All of the large hotels have full bars with air conditioning. Many offer 2-for-1 happy hour specials in the late afternoon/early evening.

There are quite a number of night clubs in Dar es Salaam downtown or on the peninsula.

If you like to have a chillout evening, the Mediterraneo Lounge has a large collection of chill-out music. At the Mediterraneo Hotel & Restaurant Lounge you can enjoy the fantastic view of the Indian Ocean while sipping your favourite drink, and listening to the best lounge & chill-out music in Dar es Salaam. More in town and therefore somewhat less romantic but still beautiful, on the Peninsula, check out very attractive but expensive Coral Beach restaurant, right on the ocean, from where you can watch the sun set.

Peninsula & around[edit]

  • Q Bar, +255 22 211 2667, +255 754 282 474. Haille Selassie Road, Oysterbay area. A large bar and restaurant which can get crowded and noisy when major football games are shown on giant screens or on Friday night when there is live music. Daily drink specials. Notorious as a prostitute hangout in the evenings. Large crowd of locals and foreigners (usually men).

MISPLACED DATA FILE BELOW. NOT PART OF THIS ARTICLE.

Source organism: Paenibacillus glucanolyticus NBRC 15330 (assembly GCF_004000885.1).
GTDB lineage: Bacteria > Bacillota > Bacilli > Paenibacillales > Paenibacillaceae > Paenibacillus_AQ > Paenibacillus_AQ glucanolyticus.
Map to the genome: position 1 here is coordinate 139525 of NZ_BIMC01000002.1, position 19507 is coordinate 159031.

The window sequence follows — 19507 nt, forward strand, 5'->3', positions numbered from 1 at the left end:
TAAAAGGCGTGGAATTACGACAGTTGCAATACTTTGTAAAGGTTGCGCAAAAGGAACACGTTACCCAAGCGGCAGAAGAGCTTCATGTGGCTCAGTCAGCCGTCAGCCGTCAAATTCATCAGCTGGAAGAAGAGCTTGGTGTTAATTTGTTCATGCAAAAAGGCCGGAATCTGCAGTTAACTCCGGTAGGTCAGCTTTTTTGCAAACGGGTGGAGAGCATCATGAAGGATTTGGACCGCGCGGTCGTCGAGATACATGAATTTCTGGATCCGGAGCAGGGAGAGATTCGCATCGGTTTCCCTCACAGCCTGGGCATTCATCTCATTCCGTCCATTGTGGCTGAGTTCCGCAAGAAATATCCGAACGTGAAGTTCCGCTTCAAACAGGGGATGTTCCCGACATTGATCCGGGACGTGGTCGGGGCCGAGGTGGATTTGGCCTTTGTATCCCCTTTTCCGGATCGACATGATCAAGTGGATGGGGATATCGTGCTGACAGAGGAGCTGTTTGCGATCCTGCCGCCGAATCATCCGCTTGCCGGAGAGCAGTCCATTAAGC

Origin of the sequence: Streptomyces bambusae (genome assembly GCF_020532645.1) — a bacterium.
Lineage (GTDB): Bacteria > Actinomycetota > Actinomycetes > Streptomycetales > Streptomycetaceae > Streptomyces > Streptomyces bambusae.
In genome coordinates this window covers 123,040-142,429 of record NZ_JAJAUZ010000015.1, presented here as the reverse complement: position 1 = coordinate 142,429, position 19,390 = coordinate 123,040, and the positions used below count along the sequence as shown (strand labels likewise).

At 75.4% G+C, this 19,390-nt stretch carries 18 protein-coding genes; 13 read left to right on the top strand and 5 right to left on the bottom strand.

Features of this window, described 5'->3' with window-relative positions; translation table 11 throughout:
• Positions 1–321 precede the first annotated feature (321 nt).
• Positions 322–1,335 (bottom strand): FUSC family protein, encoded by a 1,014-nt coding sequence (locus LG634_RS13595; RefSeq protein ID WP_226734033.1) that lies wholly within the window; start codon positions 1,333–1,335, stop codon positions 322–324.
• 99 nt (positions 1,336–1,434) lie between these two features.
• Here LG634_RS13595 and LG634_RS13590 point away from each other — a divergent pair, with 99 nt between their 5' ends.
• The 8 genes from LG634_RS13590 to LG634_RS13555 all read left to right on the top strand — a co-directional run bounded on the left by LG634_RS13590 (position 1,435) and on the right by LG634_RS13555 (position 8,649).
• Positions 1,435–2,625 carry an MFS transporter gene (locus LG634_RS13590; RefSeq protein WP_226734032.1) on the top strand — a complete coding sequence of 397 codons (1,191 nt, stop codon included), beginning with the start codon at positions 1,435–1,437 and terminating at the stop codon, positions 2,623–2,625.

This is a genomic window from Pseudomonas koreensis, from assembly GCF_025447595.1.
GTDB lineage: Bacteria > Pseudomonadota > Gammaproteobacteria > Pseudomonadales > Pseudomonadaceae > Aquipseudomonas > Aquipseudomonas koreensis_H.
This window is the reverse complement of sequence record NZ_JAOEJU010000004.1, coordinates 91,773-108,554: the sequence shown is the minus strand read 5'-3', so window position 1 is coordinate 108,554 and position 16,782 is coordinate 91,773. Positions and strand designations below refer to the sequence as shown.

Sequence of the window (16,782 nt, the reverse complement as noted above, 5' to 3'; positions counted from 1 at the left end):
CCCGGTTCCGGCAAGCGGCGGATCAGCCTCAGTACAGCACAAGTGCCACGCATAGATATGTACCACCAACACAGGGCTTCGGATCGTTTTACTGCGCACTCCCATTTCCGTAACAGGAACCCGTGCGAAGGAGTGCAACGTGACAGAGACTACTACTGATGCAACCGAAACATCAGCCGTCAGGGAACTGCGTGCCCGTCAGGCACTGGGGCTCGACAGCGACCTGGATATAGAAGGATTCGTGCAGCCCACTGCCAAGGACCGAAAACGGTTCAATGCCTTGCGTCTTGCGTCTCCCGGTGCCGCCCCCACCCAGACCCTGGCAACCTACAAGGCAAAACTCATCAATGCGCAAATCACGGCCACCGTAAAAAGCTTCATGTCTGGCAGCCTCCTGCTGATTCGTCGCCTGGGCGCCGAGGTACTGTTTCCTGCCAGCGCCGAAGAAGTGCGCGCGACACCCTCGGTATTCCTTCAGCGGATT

A traditional hut at the Village Museum

The cost of accommodation can vary from TSh 10,000 a night for very basic rooms to hundreds of dollars for the Holiday Inn Hotel. The YWCA and the YMCA are the main place to stay and meet fellow backpackers. They fill up quickly.


City Centre:

  • 1 Econo Lodge, Libya Street, +255 22-211 6048, . Close to the Safari Inn, has very simple but clean single rooms with private bathroom for TSh 20,000 per night.